The European Commission has approved Comcast's bid for Sky, turning up the heat in the battle with 21st Century Fox for the broadcaster.

Brussels authorities said that the proposed merger raised no competition concerns in Europe.

"The commission found that the proposed transaction would lead to only a limited increase in Sky's existing share of the markets for the acquisition of TV content, as well as in the market for the wholesale supply of TV channels in the relevant member states," the commission said in a statement.

Sky issued a statement to the London market saying it welcomed the decision.

Comcast's £22bn offer for the rest of Sky that Fox doesn't already own is in competition with a takeover bid by Fox at £10.75 a share in 2016.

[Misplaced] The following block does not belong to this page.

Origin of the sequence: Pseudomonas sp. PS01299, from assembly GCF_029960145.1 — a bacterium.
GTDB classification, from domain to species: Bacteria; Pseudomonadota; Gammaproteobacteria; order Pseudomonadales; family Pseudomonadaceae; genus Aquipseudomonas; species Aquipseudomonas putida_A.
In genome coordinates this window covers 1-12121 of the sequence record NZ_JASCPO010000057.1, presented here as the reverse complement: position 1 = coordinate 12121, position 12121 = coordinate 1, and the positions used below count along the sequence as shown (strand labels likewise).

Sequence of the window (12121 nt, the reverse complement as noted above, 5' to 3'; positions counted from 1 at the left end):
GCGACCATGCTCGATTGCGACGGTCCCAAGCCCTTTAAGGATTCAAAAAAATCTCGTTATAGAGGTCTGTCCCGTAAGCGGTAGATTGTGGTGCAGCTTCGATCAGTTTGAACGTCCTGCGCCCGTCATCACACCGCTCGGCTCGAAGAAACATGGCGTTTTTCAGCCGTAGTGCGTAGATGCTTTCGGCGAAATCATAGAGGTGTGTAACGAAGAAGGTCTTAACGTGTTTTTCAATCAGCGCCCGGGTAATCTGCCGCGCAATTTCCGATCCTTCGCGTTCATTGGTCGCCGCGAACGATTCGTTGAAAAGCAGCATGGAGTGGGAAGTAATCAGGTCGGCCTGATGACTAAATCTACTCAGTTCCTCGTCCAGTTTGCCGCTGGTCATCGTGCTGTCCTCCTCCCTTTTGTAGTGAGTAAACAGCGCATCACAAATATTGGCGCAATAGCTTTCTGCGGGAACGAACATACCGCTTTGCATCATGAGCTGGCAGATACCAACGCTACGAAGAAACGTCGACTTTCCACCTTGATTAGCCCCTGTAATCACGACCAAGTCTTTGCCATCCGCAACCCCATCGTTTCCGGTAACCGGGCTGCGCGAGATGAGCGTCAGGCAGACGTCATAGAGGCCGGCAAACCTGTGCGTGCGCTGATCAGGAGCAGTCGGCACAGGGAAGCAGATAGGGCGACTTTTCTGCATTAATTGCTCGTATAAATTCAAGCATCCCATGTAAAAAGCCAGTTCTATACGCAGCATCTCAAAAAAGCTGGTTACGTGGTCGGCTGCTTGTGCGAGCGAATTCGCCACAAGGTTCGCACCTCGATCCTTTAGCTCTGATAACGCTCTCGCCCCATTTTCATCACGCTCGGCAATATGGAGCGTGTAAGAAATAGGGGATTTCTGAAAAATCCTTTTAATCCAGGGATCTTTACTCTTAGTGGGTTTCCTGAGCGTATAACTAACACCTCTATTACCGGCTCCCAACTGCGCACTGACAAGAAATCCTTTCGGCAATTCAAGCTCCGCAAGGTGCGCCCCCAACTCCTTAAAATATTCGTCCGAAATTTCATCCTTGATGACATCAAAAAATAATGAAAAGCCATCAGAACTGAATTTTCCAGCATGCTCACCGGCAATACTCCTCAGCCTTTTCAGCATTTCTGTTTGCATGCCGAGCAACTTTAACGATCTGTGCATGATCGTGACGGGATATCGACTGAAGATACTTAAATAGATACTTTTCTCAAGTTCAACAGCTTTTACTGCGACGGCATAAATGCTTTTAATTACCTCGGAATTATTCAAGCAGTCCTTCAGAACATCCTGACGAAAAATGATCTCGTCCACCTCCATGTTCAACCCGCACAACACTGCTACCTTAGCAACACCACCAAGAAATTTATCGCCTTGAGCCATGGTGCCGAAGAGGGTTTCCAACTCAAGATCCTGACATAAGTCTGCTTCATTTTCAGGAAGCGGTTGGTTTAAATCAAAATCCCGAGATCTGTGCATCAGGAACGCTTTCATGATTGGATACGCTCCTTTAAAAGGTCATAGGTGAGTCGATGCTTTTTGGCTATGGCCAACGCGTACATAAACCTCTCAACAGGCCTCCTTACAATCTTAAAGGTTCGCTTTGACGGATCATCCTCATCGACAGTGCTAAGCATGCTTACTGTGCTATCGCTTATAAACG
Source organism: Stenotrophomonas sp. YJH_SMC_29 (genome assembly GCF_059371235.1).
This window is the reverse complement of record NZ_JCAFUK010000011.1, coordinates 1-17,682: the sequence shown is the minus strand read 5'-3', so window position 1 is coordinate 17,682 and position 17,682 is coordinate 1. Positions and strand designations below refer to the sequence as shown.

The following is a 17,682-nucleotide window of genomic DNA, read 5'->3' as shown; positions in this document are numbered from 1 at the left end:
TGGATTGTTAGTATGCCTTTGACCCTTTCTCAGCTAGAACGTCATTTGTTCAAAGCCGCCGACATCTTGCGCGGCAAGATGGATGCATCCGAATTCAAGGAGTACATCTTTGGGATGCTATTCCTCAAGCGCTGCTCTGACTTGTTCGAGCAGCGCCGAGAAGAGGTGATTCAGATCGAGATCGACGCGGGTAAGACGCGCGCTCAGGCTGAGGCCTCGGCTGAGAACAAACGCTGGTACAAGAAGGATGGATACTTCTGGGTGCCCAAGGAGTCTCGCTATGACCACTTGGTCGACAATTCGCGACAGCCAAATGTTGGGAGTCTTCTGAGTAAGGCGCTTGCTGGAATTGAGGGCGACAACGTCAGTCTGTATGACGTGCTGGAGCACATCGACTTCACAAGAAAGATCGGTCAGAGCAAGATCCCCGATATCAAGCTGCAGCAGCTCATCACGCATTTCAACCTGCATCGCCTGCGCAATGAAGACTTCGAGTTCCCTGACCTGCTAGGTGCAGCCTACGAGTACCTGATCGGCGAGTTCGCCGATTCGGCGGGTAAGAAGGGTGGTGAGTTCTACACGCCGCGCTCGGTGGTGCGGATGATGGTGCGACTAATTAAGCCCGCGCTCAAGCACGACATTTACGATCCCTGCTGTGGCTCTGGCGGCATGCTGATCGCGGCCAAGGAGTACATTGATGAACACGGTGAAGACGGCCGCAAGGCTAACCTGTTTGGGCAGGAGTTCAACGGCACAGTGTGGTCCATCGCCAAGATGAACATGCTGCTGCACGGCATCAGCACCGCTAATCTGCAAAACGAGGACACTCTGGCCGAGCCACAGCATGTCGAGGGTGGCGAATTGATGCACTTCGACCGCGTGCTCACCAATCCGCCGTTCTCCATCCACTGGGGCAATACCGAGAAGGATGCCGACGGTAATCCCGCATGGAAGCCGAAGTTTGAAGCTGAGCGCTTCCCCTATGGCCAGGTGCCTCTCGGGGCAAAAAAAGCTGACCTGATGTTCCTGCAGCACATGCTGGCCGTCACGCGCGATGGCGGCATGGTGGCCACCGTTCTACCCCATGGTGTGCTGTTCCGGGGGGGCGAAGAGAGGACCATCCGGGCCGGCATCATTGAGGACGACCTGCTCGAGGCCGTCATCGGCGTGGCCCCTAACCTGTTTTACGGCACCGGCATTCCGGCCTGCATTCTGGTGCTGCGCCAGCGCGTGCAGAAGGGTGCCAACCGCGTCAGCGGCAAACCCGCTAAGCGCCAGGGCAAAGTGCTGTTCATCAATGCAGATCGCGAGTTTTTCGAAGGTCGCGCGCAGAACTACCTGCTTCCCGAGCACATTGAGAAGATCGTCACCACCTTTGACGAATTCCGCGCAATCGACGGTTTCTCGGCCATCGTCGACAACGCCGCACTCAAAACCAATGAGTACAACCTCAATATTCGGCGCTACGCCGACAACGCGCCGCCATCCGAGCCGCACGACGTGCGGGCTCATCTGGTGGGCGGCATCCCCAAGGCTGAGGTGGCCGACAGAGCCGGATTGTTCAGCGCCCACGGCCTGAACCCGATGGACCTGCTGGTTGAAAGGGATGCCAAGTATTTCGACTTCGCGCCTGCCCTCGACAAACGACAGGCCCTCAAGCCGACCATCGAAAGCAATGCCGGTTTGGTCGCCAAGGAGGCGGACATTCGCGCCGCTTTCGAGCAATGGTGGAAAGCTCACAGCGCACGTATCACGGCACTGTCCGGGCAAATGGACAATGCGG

Today's approval follows the commission's announcement in April that it also unconditionally supports Rupert Murdoch's 21st Century Fox's proposed takeover of Sky.

Culture minister Matt Hancock has said the Sky-Fox deal can proceed as long as Sky News is divested.

He also gave his approval for the Comcast bid on Sky to go ahead in May, saying he was "not minded" to intervene.

Comcast also topped Disney's bid for Twenty-First Century Fox with a $65bn offer this week.

The bid for Twenty-First Century Fox includes the group's movie studio, all of Fox's televison networks, and the company's stakes in Hulu, Sky and Star TV. Fox Broadcasting, Fox News and Fox Sports are not part of the deal.

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